Perhaps EJ would have charged more for the cost of making the adjustments than the taxes were.
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Old 04-04-2016, 10:23 AM   #16
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Originally Posted by lacawac View Post
Hi all, looking for an opinion on an investment I have. Last year about 8 months ago I hired Edward Jones to manage some $ I had been sitting on in the bank.
I,m 62 years of age ,retired because of a disability and trying to optimize what I have. Leading up to hiring EJ I told the rep I was looking to supplement my income by investing $250,000. He told me he felt that they could get me at least 5% on the $ after their charges of 1.25%. last year the stock market was not good and I get that. Heres my question . ...
You are paying them $3130 per year! At a firm like Vanguard the ER should be more like 0.14% (for a balanced offering like Target Retirement 2010). That translates to $350 on a $250k portfolio. And there is no risk in reducing the management fees.
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Old 04-04-2016, 10:42 AM   #17
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You are paying them $3130 per year! At a firm like Vanguard the ER should be more like 0.14% (for a balanced offering like Target Retirement 2010). That translates to $350 on a $250k portfolio. And there is no risk in reducing the management fees.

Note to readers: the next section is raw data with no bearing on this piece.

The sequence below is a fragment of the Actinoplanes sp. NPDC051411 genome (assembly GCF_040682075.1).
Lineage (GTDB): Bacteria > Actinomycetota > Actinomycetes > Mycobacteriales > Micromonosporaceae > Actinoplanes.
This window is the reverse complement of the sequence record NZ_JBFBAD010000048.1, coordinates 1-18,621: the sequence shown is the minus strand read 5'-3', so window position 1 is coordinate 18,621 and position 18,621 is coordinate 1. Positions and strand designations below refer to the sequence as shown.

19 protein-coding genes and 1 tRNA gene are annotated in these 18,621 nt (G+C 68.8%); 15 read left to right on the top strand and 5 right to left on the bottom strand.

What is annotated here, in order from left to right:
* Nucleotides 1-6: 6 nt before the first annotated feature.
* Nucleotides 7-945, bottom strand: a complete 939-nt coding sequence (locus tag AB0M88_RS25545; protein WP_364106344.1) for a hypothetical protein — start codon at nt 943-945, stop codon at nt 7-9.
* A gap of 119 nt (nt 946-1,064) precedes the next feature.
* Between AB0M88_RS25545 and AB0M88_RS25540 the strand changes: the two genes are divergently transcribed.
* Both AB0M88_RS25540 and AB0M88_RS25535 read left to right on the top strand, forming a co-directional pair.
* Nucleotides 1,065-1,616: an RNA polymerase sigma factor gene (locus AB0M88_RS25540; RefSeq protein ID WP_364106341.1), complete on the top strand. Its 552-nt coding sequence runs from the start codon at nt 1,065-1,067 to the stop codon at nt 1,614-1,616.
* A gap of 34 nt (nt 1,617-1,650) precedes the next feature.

No, he's paying Much More!

The 1.25% is only the EDJ advisor fee. Then they put him in high ER funds that give EDJ "revenue sharing" incentives. I recall a guy who once, all in he calculated one of these advisors was costing a real 1.75% (between the flat fees and the 12B1 charges) on funds he could have bought himself! That's every year market up or down, big gains or none.
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Old 04-04-2016, 10:44 AM   #18
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I knew an older lady that had an account with Edward Jones. She was thrilled that she got taken out to lunch and such. I mentioned that they were eating her lunch.
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Old 04-04-2016, 11:40 AM   #19